During the Clinton administration de-regulation continued under Treasury Secretary Robert Rubin, former CEO of Goldman Sachs, and Harvard economics professor Larry Summers. In 1998 Citicorp merged with Travelers to form City Group, making them the largest financial service industry in the world.
Robert Rubin later would receive $126 million from City Group. Mergers continued until a few giants controlled the whole system, knowing that one failure would threaten all. The mergers violated the Glass Siegel Act which prevented banks with consumer deposits from making risky investments activities. The Federal Reserve under Greenspan gave these giants a one year exemption. In 1999 Congress passed the Gramm-Leach-Bliley Act giving investment banks the right to merge William Buiter from City Group said banks knew if they failed they would be bailed out by the federal government.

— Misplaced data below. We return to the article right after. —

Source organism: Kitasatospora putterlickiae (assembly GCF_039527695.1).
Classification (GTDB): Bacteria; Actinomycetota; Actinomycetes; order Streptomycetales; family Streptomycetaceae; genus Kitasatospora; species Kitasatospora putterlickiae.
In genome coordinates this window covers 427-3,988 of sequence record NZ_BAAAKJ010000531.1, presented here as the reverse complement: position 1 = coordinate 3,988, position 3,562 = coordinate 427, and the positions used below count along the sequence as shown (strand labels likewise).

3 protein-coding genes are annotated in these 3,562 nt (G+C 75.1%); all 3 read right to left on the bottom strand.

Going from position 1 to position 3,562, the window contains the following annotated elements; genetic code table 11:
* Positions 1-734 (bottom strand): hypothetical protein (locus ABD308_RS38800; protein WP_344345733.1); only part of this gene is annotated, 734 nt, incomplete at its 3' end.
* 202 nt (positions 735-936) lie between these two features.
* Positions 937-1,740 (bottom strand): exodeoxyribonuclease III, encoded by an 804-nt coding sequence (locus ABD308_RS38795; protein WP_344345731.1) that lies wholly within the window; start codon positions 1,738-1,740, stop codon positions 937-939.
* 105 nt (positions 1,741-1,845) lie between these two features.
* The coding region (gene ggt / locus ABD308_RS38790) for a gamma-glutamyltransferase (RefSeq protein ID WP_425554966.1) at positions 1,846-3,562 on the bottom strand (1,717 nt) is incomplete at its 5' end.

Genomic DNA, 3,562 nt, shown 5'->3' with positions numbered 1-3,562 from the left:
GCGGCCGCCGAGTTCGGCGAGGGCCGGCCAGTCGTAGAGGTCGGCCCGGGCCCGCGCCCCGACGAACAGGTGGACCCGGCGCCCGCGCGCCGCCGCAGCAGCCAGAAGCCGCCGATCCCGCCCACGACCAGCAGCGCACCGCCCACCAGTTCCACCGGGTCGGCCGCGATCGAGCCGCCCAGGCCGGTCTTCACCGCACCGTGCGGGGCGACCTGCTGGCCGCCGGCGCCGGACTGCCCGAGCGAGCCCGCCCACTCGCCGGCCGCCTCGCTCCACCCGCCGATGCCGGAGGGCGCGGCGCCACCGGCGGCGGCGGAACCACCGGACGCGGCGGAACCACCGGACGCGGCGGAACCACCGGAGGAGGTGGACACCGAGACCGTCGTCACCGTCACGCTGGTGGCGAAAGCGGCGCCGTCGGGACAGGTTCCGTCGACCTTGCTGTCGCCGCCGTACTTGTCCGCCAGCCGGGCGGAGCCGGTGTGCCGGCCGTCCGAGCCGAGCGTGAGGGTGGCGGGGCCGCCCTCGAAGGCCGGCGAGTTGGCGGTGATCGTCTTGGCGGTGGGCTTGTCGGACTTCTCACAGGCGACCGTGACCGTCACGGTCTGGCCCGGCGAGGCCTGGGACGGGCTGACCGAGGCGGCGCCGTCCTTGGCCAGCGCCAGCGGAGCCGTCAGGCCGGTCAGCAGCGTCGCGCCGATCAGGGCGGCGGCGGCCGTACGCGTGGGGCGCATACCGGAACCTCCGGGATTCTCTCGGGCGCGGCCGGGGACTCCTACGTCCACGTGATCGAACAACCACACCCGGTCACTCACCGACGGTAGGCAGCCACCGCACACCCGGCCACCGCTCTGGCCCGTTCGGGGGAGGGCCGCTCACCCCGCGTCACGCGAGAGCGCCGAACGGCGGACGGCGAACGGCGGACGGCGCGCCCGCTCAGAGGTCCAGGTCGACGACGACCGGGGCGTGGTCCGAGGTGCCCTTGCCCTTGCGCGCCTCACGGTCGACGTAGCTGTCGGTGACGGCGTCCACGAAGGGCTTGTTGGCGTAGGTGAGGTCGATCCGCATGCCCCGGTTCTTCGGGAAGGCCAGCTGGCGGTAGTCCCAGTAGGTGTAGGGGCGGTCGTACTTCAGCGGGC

Glen Hubbard, dean of Columbia business school, credited derivatives as an important element that protects bank lending portfolios against loss and distributes risk. Hubbard was George Bush’s chief economic adviser when the president took office in 2001. Bush said taxes are too high so he cut taxes on investment gains, stock gains and eliminated the estate tax, which helped only the wealthy. Frederic Mishkin returned to Columbia University after his stint in the Federal Reserve, his net worth in between $6 and $17 million dollars.
Larry Summer’s net worth is between $16.5 and $39.5 million. Morgan Stanley has 50,000 workers around the world and capital of several billion dollars. After our 2009 bailout of Morgan Stanley they gave employee bonuses of $14 million.. Goldman Sachs paid out bonuses of $16 million. When Congressman Barney Frank was asked if he thought Larry Sumners had any remorse in his actions, Frank said, “I don’t hear confessions.”